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Pain. 2009 Feb;141(3):191-209. doi: 10.1016/j.pain.2008.12.011. Epub 2009 Jan 19.

Basic and clinical aspects of gastrointestinal pain.

Author information

1
Neurogastroenterology Group, Centres for Academic Surgery, Barts and the London NHS Trust and the Homerton, University NHS Foundation Trust, 3rd Floor Alexandra Wing, Royal London Hospital, London E1 1BB, UK. c.h.knowles@qmul.ac.uk

Abstract

The gastrointestinal (GI) tract is a system of organs within multicellular animals which facilitates the ingestion, digestion, and absorption of food with subsequent defecation of waste. A complex arrangement of nerves and ancillary cells contributes to the sensorimotor apparatus required to subserve such essential functions that are with the exception of the extreme upper and lower ends of the GI tract normally subconscious. However, it also has the potential to provide conscious awareness of injury. Although this function can be protective, when dysregulated, particularly on a chronic basis, the same system can lead to considerable morbidity. The anatomical and molecular basis of gastrointestinal nociception, conditions associated with chronic unexplained visceral pain, and developments in treatment are presented in this review.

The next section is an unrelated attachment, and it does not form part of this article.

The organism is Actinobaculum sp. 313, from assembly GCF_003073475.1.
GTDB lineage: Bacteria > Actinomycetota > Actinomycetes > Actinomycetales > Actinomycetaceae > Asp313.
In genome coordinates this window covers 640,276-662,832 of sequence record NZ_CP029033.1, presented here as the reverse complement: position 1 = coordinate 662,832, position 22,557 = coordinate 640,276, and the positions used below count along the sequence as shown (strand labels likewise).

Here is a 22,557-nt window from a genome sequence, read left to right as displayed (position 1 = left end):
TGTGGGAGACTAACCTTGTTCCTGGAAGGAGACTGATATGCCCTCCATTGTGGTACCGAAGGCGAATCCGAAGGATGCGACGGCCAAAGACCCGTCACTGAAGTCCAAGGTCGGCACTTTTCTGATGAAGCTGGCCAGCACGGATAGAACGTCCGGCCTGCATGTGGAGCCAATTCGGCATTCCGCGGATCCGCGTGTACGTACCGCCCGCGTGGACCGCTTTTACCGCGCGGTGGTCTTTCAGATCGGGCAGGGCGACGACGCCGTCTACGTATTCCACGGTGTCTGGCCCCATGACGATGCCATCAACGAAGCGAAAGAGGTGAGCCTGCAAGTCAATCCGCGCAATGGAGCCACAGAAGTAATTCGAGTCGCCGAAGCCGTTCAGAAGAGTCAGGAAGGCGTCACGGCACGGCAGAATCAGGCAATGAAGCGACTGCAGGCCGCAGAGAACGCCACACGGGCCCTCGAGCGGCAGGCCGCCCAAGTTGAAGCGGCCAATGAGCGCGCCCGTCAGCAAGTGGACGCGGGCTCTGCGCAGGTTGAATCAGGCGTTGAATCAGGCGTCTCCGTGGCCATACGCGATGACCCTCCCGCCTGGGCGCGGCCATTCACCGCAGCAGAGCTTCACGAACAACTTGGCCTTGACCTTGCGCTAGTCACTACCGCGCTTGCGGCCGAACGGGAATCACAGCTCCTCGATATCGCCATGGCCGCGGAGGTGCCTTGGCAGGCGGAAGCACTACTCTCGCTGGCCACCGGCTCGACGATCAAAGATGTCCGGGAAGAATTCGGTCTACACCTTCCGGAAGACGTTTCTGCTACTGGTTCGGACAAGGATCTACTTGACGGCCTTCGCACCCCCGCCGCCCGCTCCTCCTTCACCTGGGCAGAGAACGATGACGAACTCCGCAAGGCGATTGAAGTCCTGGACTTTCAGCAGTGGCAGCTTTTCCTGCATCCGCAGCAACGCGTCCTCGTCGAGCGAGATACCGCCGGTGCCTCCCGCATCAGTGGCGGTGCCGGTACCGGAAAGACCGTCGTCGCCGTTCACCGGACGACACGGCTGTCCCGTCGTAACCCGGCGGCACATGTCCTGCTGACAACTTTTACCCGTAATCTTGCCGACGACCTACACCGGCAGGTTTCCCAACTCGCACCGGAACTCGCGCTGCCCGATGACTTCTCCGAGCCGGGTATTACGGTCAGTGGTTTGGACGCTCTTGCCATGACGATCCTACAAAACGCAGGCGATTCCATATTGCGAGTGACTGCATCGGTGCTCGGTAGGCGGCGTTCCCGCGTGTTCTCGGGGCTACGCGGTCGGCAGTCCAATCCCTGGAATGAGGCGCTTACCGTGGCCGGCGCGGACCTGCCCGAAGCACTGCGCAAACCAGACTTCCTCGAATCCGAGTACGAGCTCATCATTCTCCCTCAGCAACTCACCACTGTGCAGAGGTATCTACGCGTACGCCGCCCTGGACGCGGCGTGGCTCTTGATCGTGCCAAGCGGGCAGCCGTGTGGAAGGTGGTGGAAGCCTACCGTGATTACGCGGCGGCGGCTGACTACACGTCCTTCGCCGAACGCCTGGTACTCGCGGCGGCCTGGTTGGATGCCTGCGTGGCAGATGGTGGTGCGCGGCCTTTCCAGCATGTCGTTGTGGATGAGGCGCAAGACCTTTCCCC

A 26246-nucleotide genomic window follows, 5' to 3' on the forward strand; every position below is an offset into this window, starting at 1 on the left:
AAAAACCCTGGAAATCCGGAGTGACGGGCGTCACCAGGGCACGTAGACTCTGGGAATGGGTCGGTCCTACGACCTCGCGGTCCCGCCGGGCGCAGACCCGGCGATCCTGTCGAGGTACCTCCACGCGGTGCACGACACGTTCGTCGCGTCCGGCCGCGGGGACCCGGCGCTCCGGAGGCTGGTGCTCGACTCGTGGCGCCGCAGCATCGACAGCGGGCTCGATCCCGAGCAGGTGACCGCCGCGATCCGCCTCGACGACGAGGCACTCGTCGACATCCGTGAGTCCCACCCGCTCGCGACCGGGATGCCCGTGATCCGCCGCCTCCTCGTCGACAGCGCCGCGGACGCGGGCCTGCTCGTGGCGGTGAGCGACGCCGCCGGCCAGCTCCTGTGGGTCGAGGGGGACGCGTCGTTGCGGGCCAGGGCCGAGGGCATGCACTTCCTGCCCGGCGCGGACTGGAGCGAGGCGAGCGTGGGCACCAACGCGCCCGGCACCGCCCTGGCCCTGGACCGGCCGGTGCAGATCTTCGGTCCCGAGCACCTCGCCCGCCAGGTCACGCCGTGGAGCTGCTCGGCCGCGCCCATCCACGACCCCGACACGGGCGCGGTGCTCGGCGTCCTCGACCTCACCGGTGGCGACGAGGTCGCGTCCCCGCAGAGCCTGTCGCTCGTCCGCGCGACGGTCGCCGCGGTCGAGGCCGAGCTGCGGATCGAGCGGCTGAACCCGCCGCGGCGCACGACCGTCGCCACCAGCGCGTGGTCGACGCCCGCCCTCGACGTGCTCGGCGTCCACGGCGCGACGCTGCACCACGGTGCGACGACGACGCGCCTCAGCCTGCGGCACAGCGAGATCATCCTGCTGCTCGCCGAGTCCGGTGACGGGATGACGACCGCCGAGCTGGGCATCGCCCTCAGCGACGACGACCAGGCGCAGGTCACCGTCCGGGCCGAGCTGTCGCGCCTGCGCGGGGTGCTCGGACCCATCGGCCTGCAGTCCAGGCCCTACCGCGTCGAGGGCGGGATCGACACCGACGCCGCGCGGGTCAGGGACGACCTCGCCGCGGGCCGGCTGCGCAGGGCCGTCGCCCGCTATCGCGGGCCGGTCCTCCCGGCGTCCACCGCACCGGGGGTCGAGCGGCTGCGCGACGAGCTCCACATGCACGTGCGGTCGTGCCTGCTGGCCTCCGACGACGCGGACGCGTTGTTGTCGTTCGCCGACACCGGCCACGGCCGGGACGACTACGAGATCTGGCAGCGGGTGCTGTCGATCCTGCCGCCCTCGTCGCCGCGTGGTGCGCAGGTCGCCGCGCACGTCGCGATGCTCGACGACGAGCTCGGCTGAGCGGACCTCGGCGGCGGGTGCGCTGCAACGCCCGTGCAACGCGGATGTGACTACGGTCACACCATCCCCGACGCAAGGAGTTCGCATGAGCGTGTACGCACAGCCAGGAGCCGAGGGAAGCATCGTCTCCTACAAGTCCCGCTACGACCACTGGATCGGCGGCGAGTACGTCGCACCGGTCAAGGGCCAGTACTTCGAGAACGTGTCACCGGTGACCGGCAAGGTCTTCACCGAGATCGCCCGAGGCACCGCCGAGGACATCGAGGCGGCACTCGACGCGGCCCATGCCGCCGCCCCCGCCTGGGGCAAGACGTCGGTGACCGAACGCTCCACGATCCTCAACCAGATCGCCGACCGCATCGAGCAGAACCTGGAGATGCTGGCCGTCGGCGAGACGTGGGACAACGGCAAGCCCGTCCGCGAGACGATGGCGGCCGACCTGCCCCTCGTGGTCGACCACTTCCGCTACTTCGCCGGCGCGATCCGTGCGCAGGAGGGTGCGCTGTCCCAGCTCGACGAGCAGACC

PMID:
19155134
DOI:
10.1016/j.pain.2008.12.011
[Indexed for MEDLINE]

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